Taxation of testamentary trusts – Part 2

Welcome to the second newsletter of our two part series discussing the taxation of testamentary trusts

Current at 1 November 2021

Taxation of testamentary trusts – Part 2

Welcome to the second newsletter of our two part series discussing the taxation of testamentary trusts

Current at 1 November 2021

In this newsletter, newsletter, we continue to outline some of the unique and varied taxation consequences associated with testamentary trusts,  not surprisingly many of which are not well understood or identified by many accounting or legal practitioners.

  • It may be necessary for a trustee of a testamentary trust to consider making a ‘Family Trust Election’ when a beneficiary of a trust personally has combined franking credits that would exceed $5,000 per annum, including those distributed from the testamentary trust. Without this election, the trustee is unable to pass on the franking credits from the trust to that beneficiary as it is unable to pass the “holding period” rules. There are a number of serious considerations and consequences that need to be assessed prior to making such an election. For further information refer to our podcast on this topic.
  • A trustee can elect to be taxed on any capital gains derived by the trust, but this election must be in writing as per section 115-230 of the ITAA 1997. This provides a fair and equitable outcome where an income beneficiary is not entitled to a share in the capital of the trust, and without an election, that income beneficiary would be taxed on a capital gain whilst the underlying benefit from the gain would ultimately only pass to the remainder beneficiary.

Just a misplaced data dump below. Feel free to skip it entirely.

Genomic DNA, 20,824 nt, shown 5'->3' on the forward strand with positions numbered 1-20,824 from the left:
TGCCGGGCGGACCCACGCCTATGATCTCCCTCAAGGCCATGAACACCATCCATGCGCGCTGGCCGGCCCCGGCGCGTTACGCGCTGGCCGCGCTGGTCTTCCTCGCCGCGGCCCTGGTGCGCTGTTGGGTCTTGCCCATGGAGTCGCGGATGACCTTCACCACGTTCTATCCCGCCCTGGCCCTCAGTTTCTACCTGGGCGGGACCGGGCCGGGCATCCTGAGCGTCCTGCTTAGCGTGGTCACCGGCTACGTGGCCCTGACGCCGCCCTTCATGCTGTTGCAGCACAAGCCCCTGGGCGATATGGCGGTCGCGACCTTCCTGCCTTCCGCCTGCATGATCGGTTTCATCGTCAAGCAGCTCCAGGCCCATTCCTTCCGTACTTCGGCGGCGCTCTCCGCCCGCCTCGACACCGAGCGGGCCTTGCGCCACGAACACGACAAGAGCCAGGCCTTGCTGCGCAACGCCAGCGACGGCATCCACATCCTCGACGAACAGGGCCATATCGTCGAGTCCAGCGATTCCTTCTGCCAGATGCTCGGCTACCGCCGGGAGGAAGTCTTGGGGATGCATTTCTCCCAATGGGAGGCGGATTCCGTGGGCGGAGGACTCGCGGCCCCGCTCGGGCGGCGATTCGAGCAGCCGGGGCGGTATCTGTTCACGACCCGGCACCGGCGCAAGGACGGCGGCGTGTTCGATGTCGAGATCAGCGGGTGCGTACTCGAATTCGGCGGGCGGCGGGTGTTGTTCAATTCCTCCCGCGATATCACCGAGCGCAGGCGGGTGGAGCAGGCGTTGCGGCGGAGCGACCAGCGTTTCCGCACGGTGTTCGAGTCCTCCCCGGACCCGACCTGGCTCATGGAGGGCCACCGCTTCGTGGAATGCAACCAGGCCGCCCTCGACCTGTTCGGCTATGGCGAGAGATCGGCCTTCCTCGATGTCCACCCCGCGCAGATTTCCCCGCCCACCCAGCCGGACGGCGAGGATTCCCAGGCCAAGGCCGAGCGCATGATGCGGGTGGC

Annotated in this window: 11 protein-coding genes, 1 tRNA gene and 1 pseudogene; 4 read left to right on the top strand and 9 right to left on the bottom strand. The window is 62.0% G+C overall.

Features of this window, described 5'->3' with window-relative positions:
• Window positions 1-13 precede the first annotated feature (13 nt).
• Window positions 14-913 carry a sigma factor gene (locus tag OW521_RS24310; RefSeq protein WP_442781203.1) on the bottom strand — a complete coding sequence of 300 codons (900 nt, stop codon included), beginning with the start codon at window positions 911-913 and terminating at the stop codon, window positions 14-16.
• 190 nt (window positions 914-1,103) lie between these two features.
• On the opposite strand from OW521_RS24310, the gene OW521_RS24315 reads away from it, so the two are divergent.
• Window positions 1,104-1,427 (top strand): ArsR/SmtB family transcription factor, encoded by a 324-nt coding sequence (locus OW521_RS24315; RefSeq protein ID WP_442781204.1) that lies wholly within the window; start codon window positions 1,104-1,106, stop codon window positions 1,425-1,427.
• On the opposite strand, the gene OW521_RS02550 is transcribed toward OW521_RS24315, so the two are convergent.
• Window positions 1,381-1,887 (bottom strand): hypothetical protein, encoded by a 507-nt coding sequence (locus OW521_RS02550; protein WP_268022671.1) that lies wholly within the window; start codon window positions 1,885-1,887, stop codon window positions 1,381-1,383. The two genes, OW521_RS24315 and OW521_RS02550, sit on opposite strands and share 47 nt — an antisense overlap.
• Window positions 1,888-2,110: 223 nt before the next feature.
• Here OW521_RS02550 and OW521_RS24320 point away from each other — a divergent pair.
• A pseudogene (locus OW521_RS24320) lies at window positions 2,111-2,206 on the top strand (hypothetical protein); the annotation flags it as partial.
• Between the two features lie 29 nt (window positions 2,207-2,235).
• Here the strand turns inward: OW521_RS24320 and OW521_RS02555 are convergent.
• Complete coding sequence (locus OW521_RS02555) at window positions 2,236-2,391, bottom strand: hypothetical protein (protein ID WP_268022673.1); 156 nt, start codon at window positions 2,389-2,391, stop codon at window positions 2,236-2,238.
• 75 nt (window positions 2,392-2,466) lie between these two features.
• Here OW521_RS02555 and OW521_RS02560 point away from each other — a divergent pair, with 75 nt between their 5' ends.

• Where a CGT event can however be directly attributable to a beneficiary and that beneficiary receives the proceeds of that event, they will then be deemed presently entitled to the extent of that gain which will be taxed in their hands accordingly.
  • A trustee is liable to pay tax on the share of trust income on behalf of a non-resident beneficiary who is presently entitled to income that is attributable to Australian sources. The amount payable will vary and will be dependent upon the type of income being earned, and what tax treaties Australia has in place with the country of residence of the beneficiary.

TFN withholding rules

Since 1 July 2010, the ATO has required that trustees collect and report the tax file number (TFN) of beneficiaries of closely held trusts, or where they are unable to obtain these, to withhold amounts from these entitlements and remit this amount to the ATO.

These rules also apply to any deceased estate that is still operating after five years from the date of death of the deceased, and importantly from the commencement of any testamentary trust, where there is a beneficiary that is presently entitled to any trust income. It is important to note that these rules do not apply where there are beneficiaries who are tax exempt, or whose tax liability is assessed against the trustee eg minors and non-resident beneficiaries.

Impact on trustee

  • The trustee must collect the TFN for all beneficiaries. These must be reported to the ATO via a TFN Report in the quarter that the TFN’s are obtained but are only required to be reported once.
  • Where no TFN is obtained, tax must be withheld at the highest marginal tax rate (currently 47%).
  • The trustee has an obligation to also provide an annual PAYG withholding summary to any beneficiary for whom tax has been withheld.

Impact on beneficiaries